Summer body or dad bod, each to his or her own. But to avoid yo-yoing between the two, and to keep your figure on an even keel, there are certain good habits that you need to adopt. To help you, here are our top ten good habits.

1. Opt for fresh produce

This is a very simple rule aimed at cutting down on processed foods, which are full of sugar and useless additives that can be toxic. When you cook with fresh produce, you are in control of what you’re eating, the ingredients you use and the way you cook them. It is much harder to control when all you do is rip off a plastic film and pop a container in the microwave. Most of the time, the ingredients are pre-digested, extruded, excessively heated and soft, which can lead to health problems in the long term. You also need to know that processed foods can contain high levels of undesirable and toxic substances called AGE (advanced glycation end products). In other words, forget it.

2. Over half the food you consume should be of plant origin

Of course, there’s the theory and then there’s the practice. If you’ve just wolfed down a 1.2 kg entrecôte steak, you don’t have to counterbalance it with the equivalent in lettuce. You’re likely to cause yourself mischief. What it does mean is that over half of the food you eat, in weight, should be raw, dry, fermented or cooked food of plant origin. Adopting this habit is great for your gut microbiota, the good bacteria that lives inside us and helps make us healthy. 

By following this rule, you will also be maximising your intake of fibre, which can be found in fresh or dry fruit, cereals and pulses and influence the blood sugar level and gut transit.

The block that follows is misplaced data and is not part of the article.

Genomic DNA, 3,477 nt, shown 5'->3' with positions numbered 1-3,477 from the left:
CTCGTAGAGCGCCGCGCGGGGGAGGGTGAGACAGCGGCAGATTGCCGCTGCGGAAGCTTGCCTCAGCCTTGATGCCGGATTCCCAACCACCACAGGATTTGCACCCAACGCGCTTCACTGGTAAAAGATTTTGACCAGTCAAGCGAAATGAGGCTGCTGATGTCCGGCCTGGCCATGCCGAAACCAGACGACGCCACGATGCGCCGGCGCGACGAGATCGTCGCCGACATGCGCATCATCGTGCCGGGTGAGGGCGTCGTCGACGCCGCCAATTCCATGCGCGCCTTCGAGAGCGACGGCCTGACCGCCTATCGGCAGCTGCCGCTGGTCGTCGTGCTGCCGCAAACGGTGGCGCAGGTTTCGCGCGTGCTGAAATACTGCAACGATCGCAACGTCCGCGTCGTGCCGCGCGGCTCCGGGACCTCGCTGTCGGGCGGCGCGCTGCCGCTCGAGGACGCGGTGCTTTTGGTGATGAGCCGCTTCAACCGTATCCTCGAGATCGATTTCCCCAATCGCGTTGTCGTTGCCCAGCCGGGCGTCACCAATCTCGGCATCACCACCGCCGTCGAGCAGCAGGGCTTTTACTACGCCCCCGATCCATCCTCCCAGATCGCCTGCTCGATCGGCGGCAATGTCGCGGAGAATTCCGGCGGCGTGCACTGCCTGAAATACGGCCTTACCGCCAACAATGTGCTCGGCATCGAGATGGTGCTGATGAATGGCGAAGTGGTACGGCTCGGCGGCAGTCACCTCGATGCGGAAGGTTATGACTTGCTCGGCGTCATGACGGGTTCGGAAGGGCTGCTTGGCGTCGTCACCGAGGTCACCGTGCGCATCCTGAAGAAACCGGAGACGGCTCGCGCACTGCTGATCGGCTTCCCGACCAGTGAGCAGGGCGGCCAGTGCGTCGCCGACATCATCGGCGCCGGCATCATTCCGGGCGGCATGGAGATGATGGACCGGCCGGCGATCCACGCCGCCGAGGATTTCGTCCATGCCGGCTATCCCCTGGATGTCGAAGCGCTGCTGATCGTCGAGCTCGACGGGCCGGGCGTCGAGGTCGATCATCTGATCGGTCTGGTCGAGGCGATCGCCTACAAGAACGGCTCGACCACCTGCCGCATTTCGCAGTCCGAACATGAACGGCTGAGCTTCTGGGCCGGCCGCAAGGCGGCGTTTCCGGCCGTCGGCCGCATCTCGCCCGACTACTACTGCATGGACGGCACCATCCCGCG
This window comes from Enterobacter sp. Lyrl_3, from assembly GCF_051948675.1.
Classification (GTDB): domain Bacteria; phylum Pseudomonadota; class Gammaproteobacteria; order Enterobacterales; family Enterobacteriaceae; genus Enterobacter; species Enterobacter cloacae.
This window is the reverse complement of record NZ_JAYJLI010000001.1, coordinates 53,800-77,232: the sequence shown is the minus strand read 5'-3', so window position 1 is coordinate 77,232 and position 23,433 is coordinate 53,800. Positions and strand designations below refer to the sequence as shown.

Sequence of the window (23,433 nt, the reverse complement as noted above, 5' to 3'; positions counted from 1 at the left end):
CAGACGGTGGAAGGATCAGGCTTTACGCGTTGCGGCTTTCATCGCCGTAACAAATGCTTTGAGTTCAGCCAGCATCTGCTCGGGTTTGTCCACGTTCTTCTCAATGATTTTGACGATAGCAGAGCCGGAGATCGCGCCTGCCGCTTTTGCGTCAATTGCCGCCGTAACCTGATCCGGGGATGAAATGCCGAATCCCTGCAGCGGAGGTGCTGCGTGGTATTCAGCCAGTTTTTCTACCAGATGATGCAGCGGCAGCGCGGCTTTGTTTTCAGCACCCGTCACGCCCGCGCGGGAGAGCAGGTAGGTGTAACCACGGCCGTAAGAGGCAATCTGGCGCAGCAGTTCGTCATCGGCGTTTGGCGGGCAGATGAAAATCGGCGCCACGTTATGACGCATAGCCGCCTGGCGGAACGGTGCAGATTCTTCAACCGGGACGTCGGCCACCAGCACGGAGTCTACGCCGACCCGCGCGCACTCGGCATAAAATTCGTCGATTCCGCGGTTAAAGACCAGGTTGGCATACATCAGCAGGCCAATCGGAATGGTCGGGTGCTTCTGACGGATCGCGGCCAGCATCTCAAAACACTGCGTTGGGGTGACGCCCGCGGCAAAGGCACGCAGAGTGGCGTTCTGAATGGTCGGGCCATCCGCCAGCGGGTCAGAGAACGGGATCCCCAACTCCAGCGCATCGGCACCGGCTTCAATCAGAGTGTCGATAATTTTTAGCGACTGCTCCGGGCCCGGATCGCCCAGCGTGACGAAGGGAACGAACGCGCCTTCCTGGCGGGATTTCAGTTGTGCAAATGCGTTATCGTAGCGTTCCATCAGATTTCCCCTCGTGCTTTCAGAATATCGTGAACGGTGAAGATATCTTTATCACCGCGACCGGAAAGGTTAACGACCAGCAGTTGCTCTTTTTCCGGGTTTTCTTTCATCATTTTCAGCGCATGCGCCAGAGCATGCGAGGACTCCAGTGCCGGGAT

3. Choose food with low calorie density

Calorie density – what’s that then? It’s the amount of calories per gram. As you can probably guess, you should favour foodstuffs with low calorie density. In practice, this means food with a lot of bulk and few calories such as soup, salads, raw vegetables, vegetables in general and fruit. You feel full more quickly. Great for the figure but also for your life expectancy, because eating frugally increases the likelihood of living a longer, healthier life for all animal species including humans. Living better and longer is a wonderful approach to life.

4. Opt for food with high nutrient density

New terminology: nutrient dense. The more nutrient dense food is, the more vitamins and minerals it contains for a given number of calories. This means that by eating this kind of food rather than other food that contains empty calories, you’ll be providing your body with the micronutrients that it needs to give of its best. Examples of empty calories include soda drinks, chocolate bars, crisps, crackers and refined foods. Examples of nutrient rich foods include fruit, vegetables, pulses and cereals.

5. Opt for antioxidant foods

You’re in for a nice surprise here, but before we reveal what it is, let’s explain what an antioxidant food is. It protects cells and tissues from attacks by toxic particles – the so-called free radicals, which are partly responsible for ageing and degenerative diseases. Antioxidant foods fight to keeps us healthy and include red fruit, walnuts, hazelnuts and red wine! From there, it’s not a huge jump to work out that a glass of red wine and peanuts before dinner is good for you!